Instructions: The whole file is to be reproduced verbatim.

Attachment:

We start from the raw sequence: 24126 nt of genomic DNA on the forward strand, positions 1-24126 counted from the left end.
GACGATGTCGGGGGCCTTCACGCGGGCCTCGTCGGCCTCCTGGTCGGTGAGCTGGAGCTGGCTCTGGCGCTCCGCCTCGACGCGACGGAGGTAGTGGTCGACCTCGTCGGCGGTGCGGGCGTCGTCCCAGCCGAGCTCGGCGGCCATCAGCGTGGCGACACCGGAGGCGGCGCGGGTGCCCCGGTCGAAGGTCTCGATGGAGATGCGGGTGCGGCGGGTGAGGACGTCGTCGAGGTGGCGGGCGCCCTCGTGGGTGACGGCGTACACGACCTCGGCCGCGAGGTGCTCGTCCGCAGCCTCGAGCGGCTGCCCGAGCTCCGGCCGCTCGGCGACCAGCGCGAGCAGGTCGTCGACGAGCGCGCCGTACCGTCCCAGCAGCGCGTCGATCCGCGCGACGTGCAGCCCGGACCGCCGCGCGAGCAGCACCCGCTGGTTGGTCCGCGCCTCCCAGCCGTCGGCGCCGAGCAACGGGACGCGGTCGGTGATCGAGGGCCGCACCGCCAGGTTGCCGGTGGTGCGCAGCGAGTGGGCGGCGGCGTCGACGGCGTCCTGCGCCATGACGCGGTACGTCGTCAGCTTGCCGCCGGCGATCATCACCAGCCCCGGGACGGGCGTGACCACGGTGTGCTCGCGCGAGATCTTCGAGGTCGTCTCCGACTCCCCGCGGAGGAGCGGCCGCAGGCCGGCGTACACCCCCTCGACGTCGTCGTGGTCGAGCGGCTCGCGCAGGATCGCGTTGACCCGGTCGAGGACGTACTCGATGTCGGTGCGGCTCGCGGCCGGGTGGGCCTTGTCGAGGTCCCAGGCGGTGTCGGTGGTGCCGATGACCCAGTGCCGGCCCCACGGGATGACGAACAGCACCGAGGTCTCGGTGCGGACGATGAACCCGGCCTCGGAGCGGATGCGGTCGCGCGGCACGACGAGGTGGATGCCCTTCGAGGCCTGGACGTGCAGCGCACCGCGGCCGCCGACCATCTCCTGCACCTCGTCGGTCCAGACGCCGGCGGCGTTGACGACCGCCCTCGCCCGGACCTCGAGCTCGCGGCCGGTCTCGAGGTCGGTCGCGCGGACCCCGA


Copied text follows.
We start from the raw sequence: 24126 nt of genomic DNA on the forward strand, positions 1-24126 counted from the left end.
GACGATGTCGGGGGCCTTCACGCGGGCCTCGTCGGCCTCCTGGTCGGTGAGCTGGAGCTGGCTCTGGCGCTCCGCCTCGACGCGACGGAGGTAGTGGTCGACCTCGTCGGCGGTGCGGGCGTCGTCCCAGCCGAGCTCGGCGGCCATCAGCGTGGCGACACCGGAGGCGGCGCGGGTGCCCCGGTCGAAGGTCTCGATGGAGATGCGGGTGCGGCGGGTGAGGACGTCGTCGAGGTGGCGGGCGCCCTCGTGGGTGACGGCGTACACGACCTCGGCCGCGAGGTGCTCGTCCGCAGCCTCGAGCGGCTGCCCGAGCTCCGGCCGCTCGGCGACCAGCGCGAGCAGGTCGTCGACGAGCGCGCCGTACCGTCCCAGCAGCGCGTCGATCCGCGCGACGTGCAGCCCGGACCGCCGCGCGAGCAGCACCCGCTGGTTGGTCCGCGCCTCCCAGCCGTCGGCGCCGAGCAACGGGACGCGGTCGGTGATCGAGGGCCGCACCGCCAGGTTGCCGGTGGTGCGCAGCGAGTGGGCGGCGGCGTCGACGGCGTCCTGCGCCATGACGCGGTACGTCGTCAGCTTGCCGCCGGCGATCATCACCAGCCCCGGGACGGGCGTGACCACGGTGTGCTCGCGCGAGATCTTCGAGGTCGTCTCCGACTCCCCGCGGAGGAGCGGCCGCAGGCCGGCGTACACCCCCTCGACGTCGTCGTGGTCGAGCGGCTCGCGCAGGATCGCGTTGACCCGGTCGAGGACGTACTCGATGTCGGTGCGGCTCGCGGCCGGGTGGGCCTTGTCGAGGTCCCAGGCGGTGTCGGTGGTGCCGATGACCCAGTGCCGGCCCCACGGGATGACGAACAGCACCGAGGTCTCGGTGCGGACGATGAACCCGGCCTCGGAGCGGATGCGGTCGCGCGGCACGACGAGGTGGATGCCCTTCGAGGCCTGGACGTGCAGCGCACCGCGGCCGCCGACCATCTCCTGCACCTCGTCGGTCCAGACGCCGGCGGCGTTGACGACCGCCCTCGCCCGGACCTCGAGCTCGCGGCCGGTCTCGAGGTCGGTCGCGCGGACCCCGA